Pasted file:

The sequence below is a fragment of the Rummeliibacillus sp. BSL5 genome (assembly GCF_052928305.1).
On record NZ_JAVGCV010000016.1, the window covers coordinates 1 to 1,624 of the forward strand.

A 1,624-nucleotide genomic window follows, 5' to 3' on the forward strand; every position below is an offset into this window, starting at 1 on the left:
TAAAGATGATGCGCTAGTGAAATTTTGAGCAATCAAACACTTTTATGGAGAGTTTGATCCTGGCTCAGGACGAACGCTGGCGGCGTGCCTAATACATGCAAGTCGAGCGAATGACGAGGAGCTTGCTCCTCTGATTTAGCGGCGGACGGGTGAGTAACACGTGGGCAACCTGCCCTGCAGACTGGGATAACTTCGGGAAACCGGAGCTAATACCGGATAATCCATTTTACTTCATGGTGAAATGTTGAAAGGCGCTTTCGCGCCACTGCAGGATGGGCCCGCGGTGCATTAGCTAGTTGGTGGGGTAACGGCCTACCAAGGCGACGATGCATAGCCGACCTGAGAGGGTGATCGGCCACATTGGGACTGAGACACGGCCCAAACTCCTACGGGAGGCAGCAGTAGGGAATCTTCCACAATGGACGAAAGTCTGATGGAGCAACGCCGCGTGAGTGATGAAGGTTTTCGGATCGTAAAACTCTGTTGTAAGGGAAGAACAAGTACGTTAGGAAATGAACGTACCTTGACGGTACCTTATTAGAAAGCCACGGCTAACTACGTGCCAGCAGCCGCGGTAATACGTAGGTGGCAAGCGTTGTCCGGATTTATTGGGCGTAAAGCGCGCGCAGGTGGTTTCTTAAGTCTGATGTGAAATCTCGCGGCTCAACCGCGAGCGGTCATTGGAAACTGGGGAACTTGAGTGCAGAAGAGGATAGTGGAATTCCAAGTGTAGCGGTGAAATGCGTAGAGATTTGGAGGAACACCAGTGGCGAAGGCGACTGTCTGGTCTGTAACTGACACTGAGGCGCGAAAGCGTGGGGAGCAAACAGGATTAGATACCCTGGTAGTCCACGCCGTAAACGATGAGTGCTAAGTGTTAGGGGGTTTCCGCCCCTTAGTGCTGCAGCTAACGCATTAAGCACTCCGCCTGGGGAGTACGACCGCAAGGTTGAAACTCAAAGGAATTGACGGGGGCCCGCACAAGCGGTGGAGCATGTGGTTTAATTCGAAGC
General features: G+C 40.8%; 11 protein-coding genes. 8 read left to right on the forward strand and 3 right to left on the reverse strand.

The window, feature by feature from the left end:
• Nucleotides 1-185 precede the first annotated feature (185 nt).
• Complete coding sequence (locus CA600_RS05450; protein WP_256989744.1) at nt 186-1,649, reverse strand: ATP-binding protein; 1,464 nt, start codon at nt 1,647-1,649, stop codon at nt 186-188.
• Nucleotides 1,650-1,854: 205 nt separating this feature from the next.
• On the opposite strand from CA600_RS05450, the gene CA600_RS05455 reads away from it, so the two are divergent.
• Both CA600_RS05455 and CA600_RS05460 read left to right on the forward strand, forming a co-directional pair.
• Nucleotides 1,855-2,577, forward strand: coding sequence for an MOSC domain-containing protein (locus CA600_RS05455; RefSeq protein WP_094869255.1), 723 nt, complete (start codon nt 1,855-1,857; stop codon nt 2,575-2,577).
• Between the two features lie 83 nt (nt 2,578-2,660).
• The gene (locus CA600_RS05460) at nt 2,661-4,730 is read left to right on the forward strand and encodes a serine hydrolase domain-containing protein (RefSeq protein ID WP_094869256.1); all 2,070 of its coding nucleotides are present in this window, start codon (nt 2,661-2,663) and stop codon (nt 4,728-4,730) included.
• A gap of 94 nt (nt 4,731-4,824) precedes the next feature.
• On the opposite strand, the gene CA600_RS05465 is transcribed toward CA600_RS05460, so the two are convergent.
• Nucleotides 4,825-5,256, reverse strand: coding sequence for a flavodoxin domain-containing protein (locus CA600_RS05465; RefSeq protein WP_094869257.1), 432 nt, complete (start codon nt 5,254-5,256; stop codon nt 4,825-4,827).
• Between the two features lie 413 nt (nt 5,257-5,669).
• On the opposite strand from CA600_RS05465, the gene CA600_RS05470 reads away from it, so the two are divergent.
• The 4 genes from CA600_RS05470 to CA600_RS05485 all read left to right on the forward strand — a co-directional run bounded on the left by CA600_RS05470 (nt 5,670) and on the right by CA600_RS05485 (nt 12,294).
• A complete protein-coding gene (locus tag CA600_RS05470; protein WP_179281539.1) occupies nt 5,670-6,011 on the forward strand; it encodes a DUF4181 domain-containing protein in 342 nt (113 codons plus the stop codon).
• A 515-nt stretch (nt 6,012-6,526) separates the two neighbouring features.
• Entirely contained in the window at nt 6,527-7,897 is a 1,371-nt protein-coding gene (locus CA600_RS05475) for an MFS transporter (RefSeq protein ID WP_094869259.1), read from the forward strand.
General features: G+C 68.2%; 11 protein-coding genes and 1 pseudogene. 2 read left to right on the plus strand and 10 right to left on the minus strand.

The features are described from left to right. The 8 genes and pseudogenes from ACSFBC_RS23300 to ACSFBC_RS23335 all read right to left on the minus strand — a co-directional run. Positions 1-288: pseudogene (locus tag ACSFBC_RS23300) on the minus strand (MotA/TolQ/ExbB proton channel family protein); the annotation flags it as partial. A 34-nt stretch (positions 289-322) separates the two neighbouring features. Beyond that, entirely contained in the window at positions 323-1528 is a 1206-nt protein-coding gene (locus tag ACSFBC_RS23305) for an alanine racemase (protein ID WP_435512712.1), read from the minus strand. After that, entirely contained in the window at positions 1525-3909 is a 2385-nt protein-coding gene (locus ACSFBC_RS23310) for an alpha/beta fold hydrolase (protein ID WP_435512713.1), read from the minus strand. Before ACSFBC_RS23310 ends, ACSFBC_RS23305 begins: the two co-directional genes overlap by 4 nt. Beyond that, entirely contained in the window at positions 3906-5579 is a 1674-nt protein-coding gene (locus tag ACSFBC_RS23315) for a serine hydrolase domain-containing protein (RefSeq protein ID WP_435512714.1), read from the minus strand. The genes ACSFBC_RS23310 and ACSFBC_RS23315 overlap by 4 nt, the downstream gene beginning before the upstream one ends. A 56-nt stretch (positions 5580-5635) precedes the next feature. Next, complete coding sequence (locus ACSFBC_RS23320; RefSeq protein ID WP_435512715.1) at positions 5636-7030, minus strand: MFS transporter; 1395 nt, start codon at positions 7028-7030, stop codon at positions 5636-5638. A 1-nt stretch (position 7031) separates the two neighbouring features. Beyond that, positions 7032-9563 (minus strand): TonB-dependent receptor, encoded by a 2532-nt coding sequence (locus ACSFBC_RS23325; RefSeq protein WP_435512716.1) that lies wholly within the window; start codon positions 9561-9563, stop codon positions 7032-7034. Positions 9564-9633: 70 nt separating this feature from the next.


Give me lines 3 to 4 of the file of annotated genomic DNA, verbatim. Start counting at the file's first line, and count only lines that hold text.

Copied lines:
A 1,624-nucleotide genomic window follows, 5' to 3' on the forward strand; every position below is an offset into this window, starting at 1 on the left:
TAAAGATGATGCGCTAGTGAAATTTTGAGCAATCAAACACTTTTATGGAGAGTTTGATCCTGGCTCAGGACGAACGCTGGCGGCGTGCCTAATACATGCAAGTCGAGCGAATGACGAGGAGCTTGCTCCTCTGATTTAGCGGCGGACGGGTGAGTAACACGTGGGCAACCTGCCCTGCAGACTGGGATAACTTCGGGAAACCGGAGCTAATACCGGATAATCCATTTTACTTCATGGTGAAATGTTGAAAGGCGCTTTCGCGCCACTGCAGGATGGGCCCGCGGTGCATTAGCTAGTTGGTGGGGTAACGGCCTACCAAGGCGACGATGCATAGCCGACCTGAGAGGGTGATCGGCCACATTGGGACTGAGACACGGCCCAAACTCCTACGGGAGGCAGCAGTAGGGAATCTTCCACAATGGACGAAAGTCTGATGGAGCAACGCCGCGTGAGTGATGAAGGTTTTCGGATCGTAAAACTCTGTTGTAAGGGAAGAACAAGTACGTTAGGAAATGAACGTACCTTGACGGTACCTTATTAGAAAGCCACGGCTAACTACGTGCCAGCAGCCGCGGTAATACGTAGGTGGCAAGCGTTGTCCGGATTTATTGGGCGTAAAGCGCGCGCAGGTGGTTTCTTAAGTCTGATGTGAAATCTCGCGGCTCAACCGCGAGCGGTCATTGGAAACTGGGGAACTTGAGTGCAGAAGAGGATAGTGGAATTCCAAGTGTAGCGGTGAAATGCGTAGAGATTTGGAGGAACACCAGTGGCGAAGGCGACTGTCTGGTCTGTAACTGACACTGAGGCGCGAAAGCGTGGGGAGCAAACAGGATTAGATACCCTGGTAGTCCACGCCGTAAACGATGAGTGCTAAGTGTTAGGGGGTTTCCGCCCCTTAGTGCTGCAGCTAACGCATTAAGCACTCCGCCTGGGGAGTACGACCGCAAGGTTGAAACTCAAAGGAATTGACGGGGGCCCGCACAAGCGGTGGAGCATGTGGTTTAATTCGAAGC